The real story of Internet behind those closed curtains: Time for Internet age enthusiasts to wake up!


Technology has always been an aid to mankind but what if someone tells you one day that all the while what you have been thinking was on your side, was actually not. In this whole spectrum of technology, Internet as an element has made significant advances in the recent times and while most people are applauding its role, there is another story attached to it which few turn eyes towards.

While reading an article on BBC News website today by Tom Chatfield, a completely picture was drawn by the writer which doesn’t seem too implausible, after seeing all executive level conspiracy and greed stories, sufficient enough to take the world economy into  recession.  The whole internet revolution that my generation has been celebrating all this while also has problems attached to that may not have been underlined in the public domain till now but the convergence of all these multi-stakeholders (Governments, Cultures, Beliefs and Values) has complicated the issue of who has jurisdiction over the common resource called “Internet”.  Also, if all stakeholders that come to be affected by it have their respective control over it, then who gets how much control and if the deadlock occurs then how will it be sorted out? While attending the India Internet Governance Conference the past week, similar question were raised to the panelists from Google, ICANN, NGO IT for Change, Internet Society, senior journalists and academia also. Though none could suggest an answer as nobody has been bright enough till now to suggest some other than the autocratic and fundamental regimes like Iran to develop a “Halal network” based on the country’s culture and sensibilities till March, 2013 but to many it seems like Ulysses.

Tom begun his article by a quote from the Three Laws of Prediction, developed by famous science fiction author Arthur C Clarke that said “Any sufficiently advanced technology is indistinguishable from magic,” It also got me to thinking and intrigued me.  The onset of Cloud Computing by big-wigs like Apple, Google and others where data such as photographs, music, apps and documents can be accessed online from any location in the world has changed the rules of the game to a great extent. Digital technology is said to have evolved to an extent where it has begun to be tested for multiple users today.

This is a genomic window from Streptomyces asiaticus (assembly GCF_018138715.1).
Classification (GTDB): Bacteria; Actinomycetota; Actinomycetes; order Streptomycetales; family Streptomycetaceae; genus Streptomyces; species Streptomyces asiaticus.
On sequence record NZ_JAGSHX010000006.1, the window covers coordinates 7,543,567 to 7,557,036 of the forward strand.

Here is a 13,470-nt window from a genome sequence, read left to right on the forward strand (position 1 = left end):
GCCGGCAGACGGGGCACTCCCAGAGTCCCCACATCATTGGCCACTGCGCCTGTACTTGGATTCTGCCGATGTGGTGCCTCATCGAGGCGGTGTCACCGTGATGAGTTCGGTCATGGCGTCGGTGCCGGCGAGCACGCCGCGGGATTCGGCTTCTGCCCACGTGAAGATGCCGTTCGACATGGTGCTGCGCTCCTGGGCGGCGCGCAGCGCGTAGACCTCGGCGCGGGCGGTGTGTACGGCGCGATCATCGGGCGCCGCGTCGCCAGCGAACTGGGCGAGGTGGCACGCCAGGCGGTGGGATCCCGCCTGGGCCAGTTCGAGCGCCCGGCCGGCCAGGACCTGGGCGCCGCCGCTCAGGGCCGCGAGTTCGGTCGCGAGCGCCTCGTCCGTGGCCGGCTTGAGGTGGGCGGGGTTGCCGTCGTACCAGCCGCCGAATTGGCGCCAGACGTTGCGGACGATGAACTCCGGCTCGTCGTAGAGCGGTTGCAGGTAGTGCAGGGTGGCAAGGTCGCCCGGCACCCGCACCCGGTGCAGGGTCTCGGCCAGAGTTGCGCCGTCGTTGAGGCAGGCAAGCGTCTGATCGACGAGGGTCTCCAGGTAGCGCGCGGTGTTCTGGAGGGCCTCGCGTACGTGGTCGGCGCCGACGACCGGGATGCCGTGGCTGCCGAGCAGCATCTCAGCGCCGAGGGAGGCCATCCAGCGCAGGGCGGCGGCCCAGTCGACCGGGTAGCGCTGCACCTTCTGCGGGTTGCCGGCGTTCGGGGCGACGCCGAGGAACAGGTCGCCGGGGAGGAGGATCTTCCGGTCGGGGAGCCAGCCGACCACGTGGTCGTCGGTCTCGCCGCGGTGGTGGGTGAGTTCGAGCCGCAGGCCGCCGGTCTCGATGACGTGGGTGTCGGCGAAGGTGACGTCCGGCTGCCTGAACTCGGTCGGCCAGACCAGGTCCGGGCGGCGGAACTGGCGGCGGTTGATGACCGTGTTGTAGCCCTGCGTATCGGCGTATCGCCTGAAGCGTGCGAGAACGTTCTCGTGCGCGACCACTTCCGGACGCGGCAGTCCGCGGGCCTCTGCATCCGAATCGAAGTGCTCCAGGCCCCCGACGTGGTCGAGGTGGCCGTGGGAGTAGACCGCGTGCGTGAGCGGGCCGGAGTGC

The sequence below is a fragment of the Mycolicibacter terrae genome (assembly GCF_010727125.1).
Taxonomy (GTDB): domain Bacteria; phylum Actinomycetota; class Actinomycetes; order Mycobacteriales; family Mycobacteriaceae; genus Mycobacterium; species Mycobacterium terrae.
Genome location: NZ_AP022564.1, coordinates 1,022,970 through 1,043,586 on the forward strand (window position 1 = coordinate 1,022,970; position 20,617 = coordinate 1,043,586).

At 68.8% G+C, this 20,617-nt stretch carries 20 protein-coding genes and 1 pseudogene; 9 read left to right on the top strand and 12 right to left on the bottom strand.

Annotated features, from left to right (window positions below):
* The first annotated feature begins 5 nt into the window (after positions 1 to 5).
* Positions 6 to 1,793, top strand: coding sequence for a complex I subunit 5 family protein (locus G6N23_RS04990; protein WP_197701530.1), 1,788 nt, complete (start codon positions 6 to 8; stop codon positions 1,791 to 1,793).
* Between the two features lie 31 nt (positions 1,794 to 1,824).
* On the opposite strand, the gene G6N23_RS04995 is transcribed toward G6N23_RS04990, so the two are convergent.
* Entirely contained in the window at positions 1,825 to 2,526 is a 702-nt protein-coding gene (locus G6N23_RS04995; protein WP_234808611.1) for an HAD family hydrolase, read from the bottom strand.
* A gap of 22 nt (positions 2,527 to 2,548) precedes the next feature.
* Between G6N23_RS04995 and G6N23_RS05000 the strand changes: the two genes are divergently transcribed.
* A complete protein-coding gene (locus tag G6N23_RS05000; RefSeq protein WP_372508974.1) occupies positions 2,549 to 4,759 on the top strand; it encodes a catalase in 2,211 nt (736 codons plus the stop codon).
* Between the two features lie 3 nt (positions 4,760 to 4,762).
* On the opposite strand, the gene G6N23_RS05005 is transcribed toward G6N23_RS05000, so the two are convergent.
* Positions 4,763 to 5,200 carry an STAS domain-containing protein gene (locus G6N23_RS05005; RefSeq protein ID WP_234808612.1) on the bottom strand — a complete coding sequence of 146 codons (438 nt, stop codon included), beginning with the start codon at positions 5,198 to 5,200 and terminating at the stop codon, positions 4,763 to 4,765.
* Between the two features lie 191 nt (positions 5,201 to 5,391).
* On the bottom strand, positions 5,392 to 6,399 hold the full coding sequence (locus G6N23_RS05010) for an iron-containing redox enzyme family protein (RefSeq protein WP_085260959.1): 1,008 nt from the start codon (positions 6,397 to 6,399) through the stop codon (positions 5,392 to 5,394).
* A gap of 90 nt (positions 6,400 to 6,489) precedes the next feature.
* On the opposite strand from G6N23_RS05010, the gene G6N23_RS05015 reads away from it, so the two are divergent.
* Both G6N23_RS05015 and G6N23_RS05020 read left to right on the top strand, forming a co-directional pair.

The word Cloud also gives an impression that this technology has no geographical or physical limitation attached to it. It still needs physical infrastructure that requires to be constantly upgraded to match up with the increasing demands in the area. We cannot be content with the way things are going around in this area as if the discussion on these issues will stop, it will be soon forgotten and any chance of changing internet for the better may be lost.

In the recent series of investigative stories done by James Glanz for the New York Times, he pointed out that the “Cloud Computing” industry is a big industry and said, “Most data centers by design, consume vast amounts of energy in an incongruously wasteful manner… worldwide, the digital warehouses use about 30 billion watts of electricity, roughly equivalent to the output of 30 nuclear power plants.” In order to be constantly working with 99.999% accuracy, the data centers have to be work virtually flawlessly and be provided with huge amounts of energy combined with sufficient reserves available every time. Cloud users don’t seem to realize that for the cloud to function efficiently, access to information is required continuously and the data that they are sharing on the networking websites are consuming space and electricity someplace.

This may come as a shock to some about Internet’s role in polluting our environment but not all is lost, bigger corporations in this industry have already realized this trade-off and even    started working towards it. These corporations have even constructed huge data centers against small local ones to cash in on economies of scale that are generated through these centers. As users of these websites, an individual may not realize that their use of these sites is causing consumption of a little more energy for sharing their data online but big corporations like Google and Facebook sure know of this contingency.

Though the environment related undertones may not be that glaring for the internet, yet higher the amount of data that goes online by millions of users in cables, switches, servers and power consumption will start growing significantly relevant and the implications of data in social and political context shall grow stronger with it.

Though Censorship, Digital blackouts and revolution may appear to be far spread out from the environmental issues, yet don’t fall for the misconception that these are separate issues. When politics seem to trying harder to get control over this area of information sharing digitally, believing that Internet could be used to bring together people from different parts of the world together without receiving any flak from politicians would be short sighted.

Arthur C Clarke also believes in similar lines and has said that there is no such thing as magic. To explain it further, he said, “There is only someone being fooled, and someone doing the fooling. And no sufficiently advanced society can afford to fool itself, if it hopes either to understand its present or to protect its future.”

Source: BBC News

Photo: Belle News

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